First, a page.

Originally Posted by Miss Ameraucana
Please help! This is Hawk. She's a sweet and gentle Easter Egger....she's had sour crop. I've treated it with Chlortrazole for several days now. About a week. It seems like even when the swelling goes down there's still food that won't move out. As soon as she eats with the others she swells back up again...the medicine reduces the swelling but the little "seeds" that's what it feels like won't move on through. I'm feeding her very little. Obviously she can't go like this for too long. It's as if there's a blockage....that won't allow it to pass I can feel something in there that feels bigger than seed size. I gave her 2 scrambled eggs yesterday one in morning one last night. She's eating drinking and moving around great. I'm thinking before she's at the point of dieing trying to cut open her crop and try to dislodge the obstruction..I've heard of birds making it through such a "surgery" and I've heard of them dieing in the middle of it.
I thought I'd ask my pals first b4 going elsewhere. Any advise, ideas,? She's my special girl and I love her a whole lot. Yes, they all are, but we always have our favorites and she's one of mine. ❤️😔
If you've ever examined the crop and esophagus during butchering, it takes a pretty big "something" to block the crop.
Like Ravyn suggested, stop feeding solids and feed only soft/semiliquid foods. Yogurt is great.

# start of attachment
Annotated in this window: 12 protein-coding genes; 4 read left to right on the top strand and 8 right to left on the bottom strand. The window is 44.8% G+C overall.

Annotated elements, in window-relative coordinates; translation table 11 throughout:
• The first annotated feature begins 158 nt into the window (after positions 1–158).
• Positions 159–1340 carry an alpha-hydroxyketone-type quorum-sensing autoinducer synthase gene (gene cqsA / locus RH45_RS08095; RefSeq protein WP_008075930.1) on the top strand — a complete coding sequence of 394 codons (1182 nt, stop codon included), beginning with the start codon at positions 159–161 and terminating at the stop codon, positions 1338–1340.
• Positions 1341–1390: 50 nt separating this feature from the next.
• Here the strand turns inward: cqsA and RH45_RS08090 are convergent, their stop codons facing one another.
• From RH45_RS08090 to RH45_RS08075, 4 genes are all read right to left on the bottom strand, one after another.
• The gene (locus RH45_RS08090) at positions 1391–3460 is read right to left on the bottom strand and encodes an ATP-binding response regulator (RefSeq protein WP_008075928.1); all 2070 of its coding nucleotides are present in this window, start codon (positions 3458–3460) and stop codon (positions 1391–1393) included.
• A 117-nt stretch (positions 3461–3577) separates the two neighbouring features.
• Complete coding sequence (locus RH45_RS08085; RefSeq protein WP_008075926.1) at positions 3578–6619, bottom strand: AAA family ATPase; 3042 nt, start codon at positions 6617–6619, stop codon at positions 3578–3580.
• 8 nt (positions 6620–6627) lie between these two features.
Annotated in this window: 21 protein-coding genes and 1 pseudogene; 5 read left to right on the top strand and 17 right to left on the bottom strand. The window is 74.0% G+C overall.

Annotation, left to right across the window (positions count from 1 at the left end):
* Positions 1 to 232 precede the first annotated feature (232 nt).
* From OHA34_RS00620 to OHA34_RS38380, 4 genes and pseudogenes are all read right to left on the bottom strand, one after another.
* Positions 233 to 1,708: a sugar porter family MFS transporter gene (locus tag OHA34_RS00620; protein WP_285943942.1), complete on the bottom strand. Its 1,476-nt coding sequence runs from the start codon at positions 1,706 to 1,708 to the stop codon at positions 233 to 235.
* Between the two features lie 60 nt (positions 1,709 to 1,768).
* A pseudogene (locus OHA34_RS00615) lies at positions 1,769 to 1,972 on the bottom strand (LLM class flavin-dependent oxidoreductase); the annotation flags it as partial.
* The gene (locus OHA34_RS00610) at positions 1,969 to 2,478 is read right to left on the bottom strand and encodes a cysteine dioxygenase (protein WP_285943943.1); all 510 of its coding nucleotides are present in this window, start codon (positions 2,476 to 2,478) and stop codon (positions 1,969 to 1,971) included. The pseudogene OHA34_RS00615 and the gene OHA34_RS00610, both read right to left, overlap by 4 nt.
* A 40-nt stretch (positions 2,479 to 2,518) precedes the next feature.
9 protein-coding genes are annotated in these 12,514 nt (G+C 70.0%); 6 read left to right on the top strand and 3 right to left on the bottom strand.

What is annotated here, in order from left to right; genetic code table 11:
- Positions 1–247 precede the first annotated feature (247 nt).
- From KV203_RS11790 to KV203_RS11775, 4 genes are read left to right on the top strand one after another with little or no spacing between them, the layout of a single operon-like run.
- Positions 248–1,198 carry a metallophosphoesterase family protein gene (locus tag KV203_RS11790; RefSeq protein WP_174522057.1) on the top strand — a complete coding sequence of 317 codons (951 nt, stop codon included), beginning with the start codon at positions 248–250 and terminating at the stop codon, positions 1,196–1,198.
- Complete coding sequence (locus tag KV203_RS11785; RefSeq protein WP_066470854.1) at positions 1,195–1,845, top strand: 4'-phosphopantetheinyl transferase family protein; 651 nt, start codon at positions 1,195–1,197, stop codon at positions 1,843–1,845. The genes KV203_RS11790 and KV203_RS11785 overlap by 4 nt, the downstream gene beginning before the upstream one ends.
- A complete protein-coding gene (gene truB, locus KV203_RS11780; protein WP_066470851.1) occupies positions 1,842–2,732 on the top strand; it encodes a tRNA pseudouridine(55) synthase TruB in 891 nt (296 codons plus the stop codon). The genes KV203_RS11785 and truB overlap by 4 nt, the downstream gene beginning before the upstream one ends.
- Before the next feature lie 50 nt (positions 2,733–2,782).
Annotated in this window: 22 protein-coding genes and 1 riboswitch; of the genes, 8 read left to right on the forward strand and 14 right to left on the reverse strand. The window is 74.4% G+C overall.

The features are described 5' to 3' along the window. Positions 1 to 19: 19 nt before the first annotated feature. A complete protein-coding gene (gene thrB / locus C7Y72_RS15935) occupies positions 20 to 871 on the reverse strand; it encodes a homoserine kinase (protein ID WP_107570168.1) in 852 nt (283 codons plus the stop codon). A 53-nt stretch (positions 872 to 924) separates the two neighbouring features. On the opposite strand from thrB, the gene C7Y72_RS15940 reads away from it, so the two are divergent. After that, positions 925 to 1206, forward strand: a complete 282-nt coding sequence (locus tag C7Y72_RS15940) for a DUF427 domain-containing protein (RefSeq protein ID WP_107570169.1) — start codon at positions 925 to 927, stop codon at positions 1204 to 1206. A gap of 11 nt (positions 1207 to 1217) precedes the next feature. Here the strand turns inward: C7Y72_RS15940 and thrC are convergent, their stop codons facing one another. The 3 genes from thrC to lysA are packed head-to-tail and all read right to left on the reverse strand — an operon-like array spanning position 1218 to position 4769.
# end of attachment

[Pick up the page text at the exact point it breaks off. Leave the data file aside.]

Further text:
Withhold food and water for at least four hours, then offer olive oil. From canned tuna or sardines is really tempting. Try to get her to sip 1/4 or 1/2 teaspoon.
Let that settle for 30 minutes or so and see if things improve. If the crop is now, after witholding food and water, not too full, proceed to massage.
Starting at the bottom of the crop, move down a finger width. Use thumb and two fingers to gently surround the esophagus, then massage upward. Don't force, just repeat. If she shows pain, let her rest a few minutes and try again.
I would spend quite a bit of time trying to work this out first. She may have swallowed a piece of gravel too big to pass. And that's pretty big.
If you have to do crop surgery, with the crop full of liquids it will likely be fatal. The crop has to be dry. Avoid surgery if you can because the nutritional needs of an adult chicken will make it challenging to do without sutures. Babies are a lot easier.